|decoupaged cabinet: before|
|decoupaged cabinet: after|
I still need to glue down the edges a little but this was an easy project which took a few hours of work (a lot of it was spent cutting and measuring, which as you know I really dislike) and a couple days in total because I had to wait for the glue to dry. I used the same decoupage technique as I did for my coasters, for which I'm writing a tutorial if you would like to know how to make your own.
I used these fiberboard squares I found in my local Daiso. Perfect size: 10 cm squares and 0.6 cm thick (3.9 inch square x 0.25 inch).
|fiberboard squares from Daiso|
Daiso is this great Japanese discount chain store where you can get nearly everything for about $1.50. They sell all kinds of useful stuff: household, kitchenware, DIY and craft supplies, food, stationery... you name it, they probably got it. They have several stores overseas, including in the US. Here're the links to Daiso Japan and addresses for Daiso stores overseas including 11 in the USA.
This is what you'll need for the project:
1. tiles or strong backing of some sort, in whatever shape you like.
2. decoupage glue like Mod Podge. I used white craft glue, diluted with water at 1:1 ratio.
3. paper to decorate your coaster: scrapbook, wrapping paper, recycled paper from newspaper, magazines, books... whatever you can get your hands on! You could also use photos or fabric - that's what I used for the cabinet.
4. Brush: foam or regular. I used a 5cm (2inch) wide brush. I know some people prefer foam brushes but I've never had problems with a regular brush.
5. Squares, circles or sheets of felt, cork, rubber or foam for the back of the coaster.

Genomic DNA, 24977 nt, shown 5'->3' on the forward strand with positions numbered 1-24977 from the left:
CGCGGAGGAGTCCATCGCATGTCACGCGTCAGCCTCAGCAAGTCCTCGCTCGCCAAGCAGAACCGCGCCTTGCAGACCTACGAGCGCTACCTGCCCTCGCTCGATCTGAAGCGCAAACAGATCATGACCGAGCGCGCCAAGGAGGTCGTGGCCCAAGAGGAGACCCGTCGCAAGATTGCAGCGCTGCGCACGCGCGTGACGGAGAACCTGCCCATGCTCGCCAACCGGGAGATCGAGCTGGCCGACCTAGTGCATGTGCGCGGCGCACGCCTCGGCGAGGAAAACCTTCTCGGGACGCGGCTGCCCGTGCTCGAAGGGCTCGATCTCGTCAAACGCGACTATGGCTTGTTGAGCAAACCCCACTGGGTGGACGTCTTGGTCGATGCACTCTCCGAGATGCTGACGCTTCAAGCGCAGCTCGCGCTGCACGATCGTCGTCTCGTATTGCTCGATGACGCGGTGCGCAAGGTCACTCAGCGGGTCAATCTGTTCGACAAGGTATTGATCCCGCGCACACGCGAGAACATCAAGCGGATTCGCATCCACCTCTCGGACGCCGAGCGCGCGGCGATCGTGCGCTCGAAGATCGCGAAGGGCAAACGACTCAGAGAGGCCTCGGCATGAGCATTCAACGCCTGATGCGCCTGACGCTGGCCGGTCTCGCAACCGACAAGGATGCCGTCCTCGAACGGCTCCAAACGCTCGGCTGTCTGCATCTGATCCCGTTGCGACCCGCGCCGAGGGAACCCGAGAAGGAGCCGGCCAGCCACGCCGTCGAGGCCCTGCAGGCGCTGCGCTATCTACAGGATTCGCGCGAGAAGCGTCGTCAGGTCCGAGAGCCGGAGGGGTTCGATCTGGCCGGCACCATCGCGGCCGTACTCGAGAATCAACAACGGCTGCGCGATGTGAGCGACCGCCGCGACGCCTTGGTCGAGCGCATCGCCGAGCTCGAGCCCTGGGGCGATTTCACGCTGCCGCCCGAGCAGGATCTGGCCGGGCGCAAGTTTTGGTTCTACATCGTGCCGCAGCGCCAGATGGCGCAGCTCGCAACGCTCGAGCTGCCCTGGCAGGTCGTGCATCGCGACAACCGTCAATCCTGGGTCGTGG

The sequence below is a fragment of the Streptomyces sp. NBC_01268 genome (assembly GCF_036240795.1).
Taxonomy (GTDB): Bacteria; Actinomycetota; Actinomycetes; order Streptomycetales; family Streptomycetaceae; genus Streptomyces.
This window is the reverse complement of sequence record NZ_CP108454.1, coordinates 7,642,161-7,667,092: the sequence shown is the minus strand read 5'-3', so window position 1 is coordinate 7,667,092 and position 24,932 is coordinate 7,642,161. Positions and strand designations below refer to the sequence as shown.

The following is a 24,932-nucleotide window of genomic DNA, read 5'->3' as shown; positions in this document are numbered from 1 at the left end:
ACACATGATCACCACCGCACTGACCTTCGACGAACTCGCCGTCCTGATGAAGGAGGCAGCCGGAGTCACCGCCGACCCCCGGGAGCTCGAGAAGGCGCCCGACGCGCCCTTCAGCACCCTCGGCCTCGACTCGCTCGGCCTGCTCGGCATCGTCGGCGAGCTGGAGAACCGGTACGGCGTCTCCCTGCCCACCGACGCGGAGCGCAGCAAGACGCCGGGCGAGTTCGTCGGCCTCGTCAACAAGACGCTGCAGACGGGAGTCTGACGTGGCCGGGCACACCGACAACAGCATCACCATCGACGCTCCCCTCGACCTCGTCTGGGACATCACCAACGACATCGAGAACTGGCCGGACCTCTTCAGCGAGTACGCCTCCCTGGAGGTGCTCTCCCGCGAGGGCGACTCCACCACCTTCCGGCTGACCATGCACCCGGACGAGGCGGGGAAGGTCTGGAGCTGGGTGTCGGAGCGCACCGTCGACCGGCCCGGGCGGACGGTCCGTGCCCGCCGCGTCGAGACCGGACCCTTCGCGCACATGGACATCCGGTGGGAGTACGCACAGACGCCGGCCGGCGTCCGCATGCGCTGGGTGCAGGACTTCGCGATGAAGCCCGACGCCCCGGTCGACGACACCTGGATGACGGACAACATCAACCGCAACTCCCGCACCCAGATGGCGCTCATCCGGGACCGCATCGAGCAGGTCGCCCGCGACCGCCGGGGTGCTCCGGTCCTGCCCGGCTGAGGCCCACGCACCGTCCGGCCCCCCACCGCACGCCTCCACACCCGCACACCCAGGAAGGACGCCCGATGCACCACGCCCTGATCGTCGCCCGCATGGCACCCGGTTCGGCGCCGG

6. Other tools: paper cutter, cutting board, glue, waterproof acrylic sealant
I used paper printed with images found on the Internet, some of them came from The Graphics Fairy. If you like to craft, you probably know of Graphics Fairy. If not, you may want to check out the website, where you'll find plenty of free downloadable vintage prints, mostly with no copyright issues as they're from so long ago. Great stuff to use for your blogging, DIY, craft, scrapbooking projects.
|paper cut to size|
I cut my paper a little bigger than the wood tile so the sides would be covered with paper as well. If I were using ceramic tiles, I'd probably leave the sides alone, I like the stone look. You can trace the shape of your tile onto the back of your paper if you want to be more exact in cutting.
I folded the paper over the side of each tile and cut off the excess paper at the corners.
Next, I brushed a layer of glue (or Mod Podge) over the wooden tile and smoothed the piece of paper over it, making sure to get any bubbles out. Once that was in place, I glued the paper down the sides. Then I painted a layer of craft glue over the paper, doing so in one direction only.
|decoupaged square coasters|
This was how my tiles looked at that point. It had started raining and gone dark so I had to take the photo with a flash, which got a bit reflected off the wet glue.
Once the glue was dry (20-30 minutes), I added another layer, then a few more later. I usually do 4-5 layers of craft glue when I'm decoupaging. You could finish off with an acrylic sealant to make it longer lasting if you like. For alternative decorations, you could rubber stamp your tiles, ink stencil patterns onto a piece of paper or directly onto tile, cut out letters or do collage designs, like I did with the Renault in one of the coasters.
To make sure your coasters won't scratch the surface of the table, add some squares of cork, felt, foam or rubber backing to the bottom.
|cork backing for|
An optional step is to seal the coasters with acrylic sealant to make them more long-lasting. I used a spraying kind. All done :)
[ check out my handmade stuff ]
Links to some coaster tutorials I like
Scrabble tile coasters (DIY Life)
Recycled woven magazine coasters (How About Orange)
Decoupage tips from theartfulcrafter
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by liberal sprinkles